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Biochemical characterization of the ataxia-telangiectasia mutated (ATM) protein from human cells.
journal contributionposted on 2023-06-07, 22:07 authored by Aaron Goodarzi, S.P Lees-Miller
Ataxia-telangiectasia mutated (ATM) is a serine/threonine protein kinase that plays a central role in controlling the cellular response to ionizing radiation and other DNA-damaging agents. ATM is a 3056 amino acid polypeptide that is present in low abundance in the nucleus of human cells. Here, we describe the purification and characterization of ATM from the nuclear fraction of HeLa cells. Microgram quantities of highly stable, kinase-active ATM were prepared. Purified ATM was phosphorylated on serine 1981 and was active towards a variety of known ATM substrates, including p53 and the Bloom Syndrome helicase, BLM. The protein kinase activity of ATM was selectively inhibited by wortmannin, caffeine and LY294002 and was stimulated by charged biological polymers, including single-stranded M13 DNA (ssDNA), sheared double-stranded calf thymus DNA, heparin sulfate and poly ADP-ribose (PAR), raising the possibility that charged structures may contribute to regulation of ATM activity. However, chemical inhibition of the formation of poly ADP-ribose in cells had no effect on the activation of ATM-dependent pathways by ionizing radiation. Using gel filtration chromatography, we also show that purified ATM, as well as ATM in crude nuclear extracts from unirradiated and irradiated cells elutes with an estimated native molecular weight of approximately 600 kDa. Moreover, dephosphorylation of serine 1981 did not affect the apparent molecular weight of ATM in irradiated extracts. Our results suggest that phosphorylation of serine 1981 alone may not directly regulate the subunit composition of ATM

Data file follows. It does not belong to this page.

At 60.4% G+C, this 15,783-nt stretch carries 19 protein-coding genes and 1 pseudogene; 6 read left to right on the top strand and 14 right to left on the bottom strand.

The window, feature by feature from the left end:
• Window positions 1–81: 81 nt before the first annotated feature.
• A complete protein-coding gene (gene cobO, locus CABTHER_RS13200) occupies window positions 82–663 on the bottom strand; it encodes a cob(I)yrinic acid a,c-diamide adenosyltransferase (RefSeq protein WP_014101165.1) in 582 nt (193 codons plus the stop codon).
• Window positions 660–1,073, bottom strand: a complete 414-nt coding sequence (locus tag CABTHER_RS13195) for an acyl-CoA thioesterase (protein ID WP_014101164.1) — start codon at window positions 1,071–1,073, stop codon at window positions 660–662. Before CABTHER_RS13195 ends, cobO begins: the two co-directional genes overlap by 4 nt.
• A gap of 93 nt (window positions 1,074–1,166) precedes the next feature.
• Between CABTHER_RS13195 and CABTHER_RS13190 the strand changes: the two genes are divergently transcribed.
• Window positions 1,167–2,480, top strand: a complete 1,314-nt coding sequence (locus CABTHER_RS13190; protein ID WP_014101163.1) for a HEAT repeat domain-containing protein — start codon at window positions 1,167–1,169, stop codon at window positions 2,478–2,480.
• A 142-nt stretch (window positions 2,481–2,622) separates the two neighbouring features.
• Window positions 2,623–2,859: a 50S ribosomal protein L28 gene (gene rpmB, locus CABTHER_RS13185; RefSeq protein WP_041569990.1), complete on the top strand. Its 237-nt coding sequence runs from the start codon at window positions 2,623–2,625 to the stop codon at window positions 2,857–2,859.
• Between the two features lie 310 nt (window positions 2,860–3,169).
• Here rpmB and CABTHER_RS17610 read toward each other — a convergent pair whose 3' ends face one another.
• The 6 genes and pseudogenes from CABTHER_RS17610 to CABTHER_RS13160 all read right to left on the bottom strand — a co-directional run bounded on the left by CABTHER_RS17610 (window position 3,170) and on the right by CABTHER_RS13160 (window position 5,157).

Department affiliated with
- Sussex Centre for Genome Damage Stability Publications
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